While the Great Recession has scarred laid-off workers and struggling businesses, it has had some upsides. The recession forced everyone to grab the reigns on their finances. As a result, there was an upsurge financial literacy, especially among women, to endure the stagnant times, reports USA Today.
The recession proved to be a rude awakening for many Americans with frivolous spending habits. Compelled to pull through the difficult times, women have been making money-savvy investment decisions. Twenty percent of women, according to Allianz Life’s 2013 Women, Power, and Money study, now have a sturdy grip on their cash. Since the first survey Allianz issued eight years ago, “more women in general indicated an increase in financial inderstanding and involvement,” adds USA Today.
Between the 2006 and 2013, the number of women who expressed interest in financial, retirement, and investment planning doubled from 35 percent to 62 percent, according to the Allianz survey.
With the recession causing some women’s partners to become unemployed, it was up to them to be in the forefront of money management. A Prudential study, highlighted by MN, shows that the economic stagnation expanded the “breadwinner” role to more women. Thirty-one percent of married Black women were the main providers last year.
The recession isn’t the only culprit behind women’s increase in financial knowledge. Nowadays, more women are deviating from the traditional structured path of a woman’s life. Now women are “staying single longer, divorcing more frequently, entering into same-sex relationships, and outliving men,” USA Today explains. As a result, the absence of a man has required many women to become more financially independent.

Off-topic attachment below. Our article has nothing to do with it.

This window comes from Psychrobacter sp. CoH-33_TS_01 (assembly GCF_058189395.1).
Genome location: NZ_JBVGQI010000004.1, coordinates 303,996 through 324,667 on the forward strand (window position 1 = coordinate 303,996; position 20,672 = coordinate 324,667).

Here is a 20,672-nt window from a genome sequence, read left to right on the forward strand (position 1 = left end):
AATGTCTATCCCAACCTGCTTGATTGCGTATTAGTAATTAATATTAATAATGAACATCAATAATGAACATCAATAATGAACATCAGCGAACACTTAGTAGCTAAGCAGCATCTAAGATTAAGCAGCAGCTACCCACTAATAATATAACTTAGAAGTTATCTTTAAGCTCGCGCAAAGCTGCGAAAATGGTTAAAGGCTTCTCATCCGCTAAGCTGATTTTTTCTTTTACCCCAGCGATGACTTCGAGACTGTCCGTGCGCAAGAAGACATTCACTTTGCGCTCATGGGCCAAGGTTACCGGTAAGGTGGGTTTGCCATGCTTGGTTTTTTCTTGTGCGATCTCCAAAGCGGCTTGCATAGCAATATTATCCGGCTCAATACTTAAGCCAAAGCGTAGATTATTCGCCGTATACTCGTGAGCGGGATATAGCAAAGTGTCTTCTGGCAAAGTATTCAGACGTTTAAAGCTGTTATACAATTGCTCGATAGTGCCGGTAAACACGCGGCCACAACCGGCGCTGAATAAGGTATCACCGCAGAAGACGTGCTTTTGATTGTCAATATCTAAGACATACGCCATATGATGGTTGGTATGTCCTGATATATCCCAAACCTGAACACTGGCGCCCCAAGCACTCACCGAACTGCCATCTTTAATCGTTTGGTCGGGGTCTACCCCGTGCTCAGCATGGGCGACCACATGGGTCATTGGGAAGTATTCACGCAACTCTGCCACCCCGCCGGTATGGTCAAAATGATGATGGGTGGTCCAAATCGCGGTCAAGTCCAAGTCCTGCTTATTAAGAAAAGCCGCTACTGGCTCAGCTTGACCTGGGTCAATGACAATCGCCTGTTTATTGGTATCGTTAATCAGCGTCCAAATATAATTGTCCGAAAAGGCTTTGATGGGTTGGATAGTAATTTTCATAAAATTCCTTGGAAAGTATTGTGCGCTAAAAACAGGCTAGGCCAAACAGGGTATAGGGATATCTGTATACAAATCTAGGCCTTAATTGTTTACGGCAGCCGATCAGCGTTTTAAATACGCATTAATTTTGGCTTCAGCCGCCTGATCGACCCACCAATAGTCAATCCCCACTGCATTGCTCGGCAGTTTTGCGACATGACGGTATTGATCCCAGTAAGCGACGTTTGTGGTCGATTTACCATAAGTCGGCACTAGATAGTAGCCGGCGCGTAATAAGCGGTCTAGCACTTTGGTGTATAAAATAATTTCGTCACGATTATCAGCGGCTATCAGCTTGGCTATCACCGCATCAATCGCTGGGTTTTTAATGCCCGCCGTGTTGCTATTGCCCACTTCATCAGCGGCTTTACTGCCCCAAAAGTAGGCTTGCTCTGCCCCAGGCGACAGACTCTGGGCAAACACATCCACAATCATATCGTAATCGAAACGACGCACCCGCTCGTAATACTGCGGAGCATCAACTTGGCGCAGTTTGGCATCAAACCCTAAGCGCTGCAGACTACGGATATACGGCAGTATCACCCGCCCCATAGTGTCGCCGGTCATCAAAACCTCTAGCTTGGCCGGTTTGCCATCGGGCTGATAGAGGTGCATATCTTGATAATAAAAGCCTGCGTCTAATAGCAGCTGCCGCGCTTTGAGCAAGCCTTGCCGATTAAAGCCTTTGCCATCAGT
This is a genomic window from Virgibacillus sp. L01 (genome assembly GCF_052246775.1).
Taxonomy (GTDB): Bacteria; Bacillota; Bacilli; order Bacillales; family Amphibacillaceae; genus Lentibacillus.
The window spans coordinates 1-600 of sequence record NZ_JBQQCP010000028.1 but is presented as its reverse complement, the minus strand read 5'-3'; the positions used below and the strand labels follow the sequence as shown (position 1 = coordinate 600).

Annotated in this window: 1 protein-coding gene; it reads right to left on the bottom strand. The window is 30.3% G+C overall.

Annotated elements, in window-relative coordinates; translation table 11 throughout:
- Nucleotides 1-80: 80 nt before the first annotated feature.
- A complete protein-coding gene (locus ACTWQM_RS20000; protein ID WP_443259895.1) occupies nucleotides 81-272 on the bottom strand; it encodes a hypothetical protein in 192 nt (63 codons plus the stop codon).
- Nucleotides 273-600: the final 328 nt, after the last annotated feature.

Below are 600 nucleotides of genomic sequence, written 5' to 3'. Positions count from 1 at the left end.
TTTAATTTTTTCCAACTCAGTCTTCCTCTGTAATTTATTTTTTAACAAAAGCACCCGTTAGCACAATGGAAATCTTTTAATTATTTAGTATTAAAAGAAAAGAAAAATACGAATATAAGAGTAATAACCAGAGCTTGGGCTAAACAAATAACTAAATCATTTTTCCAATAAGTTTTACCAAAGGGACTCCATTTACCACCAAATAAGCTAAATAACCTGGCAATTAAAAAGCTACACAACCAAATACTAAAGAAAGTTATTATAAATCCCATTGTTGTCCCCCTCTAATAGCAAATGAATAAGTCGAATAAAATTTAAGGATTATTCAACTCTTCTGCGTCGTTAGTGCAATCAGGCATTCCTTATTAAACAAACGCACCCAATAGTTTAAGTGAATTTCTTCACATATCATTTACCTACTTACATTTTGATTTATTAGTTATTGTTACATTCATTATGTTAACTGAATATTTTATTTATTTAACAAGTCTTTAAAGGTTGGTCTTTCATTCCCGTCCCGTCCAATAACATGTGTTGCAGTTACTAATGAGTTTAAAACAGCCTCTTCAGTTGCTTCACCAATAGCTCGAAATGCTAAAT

In the study, compared to the average woman who made $48,000, these “women of influence” — as USA Today calls them — make an average of $57,000 a year. The data also shows that majority of the women of influence are White and are between the ages of 45 and 54.
Among financially literate women, only one percent did not save up for retirement; 12 percent of the other respondents are not remotely prepared for their financial future.
“We had a worst-case scenario a couple years ago, and it is a wake-up call to a number of people, women in particular,” said Lisa Hanson, a Philadelphian financial planner, “It’s important (for them) to feel a sense of security.”